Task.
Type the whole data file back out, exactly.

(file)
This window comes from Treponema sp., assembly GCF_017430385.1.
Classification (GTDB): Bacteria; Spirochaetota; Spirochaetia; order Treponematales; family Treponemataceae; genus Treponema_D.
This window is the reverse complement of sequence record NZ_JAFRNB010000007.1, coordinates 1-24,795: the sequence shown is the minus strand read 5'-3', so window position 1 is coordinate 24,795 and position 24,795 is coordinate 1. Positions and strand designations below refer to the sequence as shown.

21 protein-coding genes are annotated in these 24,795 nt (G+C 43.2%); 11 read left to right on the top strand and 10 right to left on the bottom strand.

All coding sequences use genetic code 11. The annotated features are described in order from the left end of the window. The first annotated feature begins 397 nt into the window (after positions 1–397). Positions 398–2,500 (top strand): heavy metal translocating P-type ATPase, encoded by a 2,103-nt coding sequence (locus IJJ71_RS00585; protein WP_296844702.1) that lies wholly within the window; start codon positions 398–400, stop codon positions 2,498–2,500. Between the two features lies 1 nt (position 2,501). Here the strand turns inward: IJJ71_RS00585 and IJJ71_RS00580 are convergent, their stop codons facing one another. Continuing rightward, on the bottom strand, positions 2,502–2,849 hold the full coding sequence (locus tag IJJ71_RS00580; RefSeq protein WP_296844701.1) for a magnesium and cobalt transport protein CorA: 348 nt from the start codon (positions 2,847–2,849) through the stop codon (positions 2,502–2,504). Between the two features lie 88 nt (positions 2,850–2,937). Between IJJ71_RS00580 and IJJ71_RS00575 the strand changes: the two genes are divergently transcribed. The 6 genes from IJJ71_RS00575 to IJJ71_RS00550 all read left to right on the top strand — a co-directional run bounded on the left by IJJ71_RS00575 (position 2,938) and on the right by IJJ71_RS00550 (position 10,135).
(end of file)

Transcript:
This window comes from Treponema sp., assembly GCF_017430385.1.
Classification (GTDB): Bacteria; Spirochaetota; Spirochaetia; order Treponematales; family Treponemataceae; genus Treponema_D.
This window is the reverse complement of sequence record NZ_JAFRNB010000007.1, coordinates 1-24,795: the sequence shown is the minus strand read 5'-3', so window position 1 is coordinate 24,795 and position 24,795 is coordinate 1. Positions and strand designations below refer to the sequence as shown.

21 protein-coding genes are annotated in these 24,795 nt (G+C 43.2%); 11 read left to right on the top strand and 10 right to left on the bottom strand.

All coding sequences use genetic code 11. The annotated features are described in order from the left end of the window. The first annotated feature begins 397 nt into the window (after positions 1–397). Positions 398–2,500 (top strand): heavy metal translocating P-type ATPase, encoded by a 2,103-nt coding sequence (locus IJJ71_RS00585; protein WP_296844702.1) that lies wholly within the window; start codon positions 398–400, stop codon positions 2,498–2,500. Between the two features lies 1 nt (position 2,501). Here the strand turns inward: IJJ71_RS00585 and IJJ71_RS00580 are convergent, their stop codons facing one another. Continuing rightward, on the bottom strand, positions 2,502–2,849 hold the full coding sequence (locus tag IJJ71_RS00580; RefSeq protein WP_296844701.1) for a magnesium and cobalt transport protein CorA: 348 nt from the start codon (positions 2,847–2,849) through the stop codon (positions 2,502–2,504). Between the two features lie 88 nt (positions 2,850–2,937). Between IJJ71_RS00580 and IJJ71_RS00575 the strand changes: the two genes are divergently transcribed. The 6 genes from IJJ71_RS00575 to IJJ71_RS00550 all read left to right on the top strand — a co-directional run bounded on the left by IJJ71_RS00575 (position 2,938) and on the right by IJJ71_RS00550 (position 10,135).